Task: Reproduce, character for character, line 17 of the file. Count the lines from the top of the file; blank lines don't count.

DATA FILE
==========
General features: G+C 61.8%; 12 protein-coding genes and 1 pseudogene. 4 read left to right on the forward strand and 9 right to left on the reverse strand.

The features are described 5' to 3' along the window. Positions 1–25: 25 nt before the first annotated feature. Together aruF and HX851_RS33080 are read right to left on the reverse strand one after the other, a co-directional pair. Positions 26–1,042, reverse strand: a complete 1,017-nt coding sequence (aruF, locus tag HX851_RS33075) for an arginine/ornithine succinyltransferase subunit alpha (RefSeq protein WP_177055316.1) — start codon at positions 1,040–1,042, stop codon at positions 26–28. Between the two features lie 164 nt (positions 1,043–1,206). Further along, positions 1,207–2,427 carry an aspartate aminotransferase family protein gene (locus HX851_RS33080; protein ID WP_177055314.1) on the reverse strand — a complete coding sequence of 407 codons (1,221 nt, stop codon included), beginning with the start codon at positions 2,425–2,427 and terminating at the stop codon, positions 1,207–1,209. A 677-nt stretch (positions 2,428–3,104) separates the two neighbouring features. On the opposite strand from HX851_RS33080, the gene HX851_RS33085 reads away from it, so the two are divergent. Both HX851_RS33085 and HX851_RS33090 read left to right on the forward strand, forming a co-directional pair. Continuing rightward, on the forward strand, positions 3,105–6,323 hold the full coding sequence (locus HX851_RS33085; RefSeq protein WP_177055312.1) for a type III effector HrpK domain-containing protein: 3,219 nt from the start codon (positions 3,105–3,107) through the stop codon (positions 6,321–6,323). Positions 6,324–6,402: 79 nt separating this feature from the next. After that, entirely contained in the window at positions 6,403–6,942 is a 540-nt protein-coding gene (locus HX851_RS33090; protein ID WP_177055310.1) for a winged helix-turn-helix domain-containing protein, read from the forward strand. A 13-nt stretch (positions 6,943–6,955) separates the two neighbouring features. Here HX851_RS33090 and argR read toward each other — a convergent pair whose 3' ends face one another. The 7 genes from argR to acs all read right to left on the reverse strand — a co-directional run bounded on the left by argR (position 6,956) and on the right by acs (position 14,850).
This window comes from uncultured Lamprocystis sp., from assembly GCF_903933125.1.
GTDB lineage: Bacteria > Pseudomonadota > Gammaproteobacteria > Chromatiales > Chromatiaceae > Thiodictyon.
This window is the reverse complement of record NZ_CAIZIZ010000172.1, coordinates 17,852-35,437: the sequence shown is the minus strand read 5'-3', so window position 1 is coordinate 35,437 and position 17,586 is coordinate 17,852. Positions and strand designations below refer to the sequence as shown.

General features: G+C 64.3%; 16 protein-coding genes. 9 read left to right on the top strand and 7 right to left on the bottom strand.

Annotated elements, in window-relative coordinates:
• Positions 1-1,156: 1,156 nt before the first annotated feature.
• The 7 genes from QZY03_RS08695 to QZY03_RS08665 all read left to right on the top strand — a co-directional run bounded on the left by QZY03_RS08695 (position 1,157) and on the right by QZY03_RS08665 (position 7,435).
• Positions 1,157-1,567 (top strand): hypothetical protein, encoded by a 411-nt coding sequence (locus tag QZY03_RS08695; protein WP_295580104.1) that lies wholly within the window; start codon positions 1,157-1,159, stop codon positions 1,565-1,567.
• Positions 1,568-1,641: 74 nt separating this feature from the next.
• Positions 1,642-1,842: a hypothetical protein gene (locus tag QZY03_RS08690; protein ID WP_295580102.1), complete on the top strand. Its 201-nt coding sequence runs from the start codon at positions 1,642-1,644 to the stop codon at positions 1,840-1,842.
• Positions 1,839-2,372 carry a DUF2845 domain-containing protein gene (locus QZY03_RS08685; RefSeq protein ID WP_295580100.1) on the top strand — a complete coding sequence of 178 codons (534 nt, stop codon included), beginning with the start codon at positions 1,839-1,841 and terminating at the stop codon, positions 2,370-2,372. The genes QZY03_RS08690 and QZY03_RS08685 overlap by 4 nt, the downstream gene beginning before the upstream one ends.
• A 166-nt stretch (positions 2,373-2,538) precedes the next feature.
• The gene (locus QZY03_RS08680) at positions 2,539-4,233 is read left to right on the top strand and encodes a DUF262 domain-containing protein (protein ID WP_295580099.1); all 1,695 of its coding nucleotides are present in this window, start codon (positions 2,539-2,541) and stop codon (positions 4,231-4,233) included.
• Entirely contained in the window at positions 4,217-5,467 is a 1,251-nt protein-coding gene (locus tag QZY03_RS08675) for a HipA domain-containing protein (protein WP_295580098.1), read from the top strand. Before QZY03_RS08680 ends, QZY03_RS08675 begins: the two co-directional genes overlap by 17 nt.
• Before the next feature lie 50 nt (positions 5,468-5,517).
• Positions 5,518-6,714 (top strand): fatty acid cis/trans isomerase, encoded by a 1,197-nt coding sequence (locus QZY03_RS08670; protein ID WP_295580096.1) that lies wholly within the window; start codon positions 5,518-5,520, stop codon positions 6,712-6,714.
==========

• Before the next feature lie 50 nt (positions 5,468-5,517).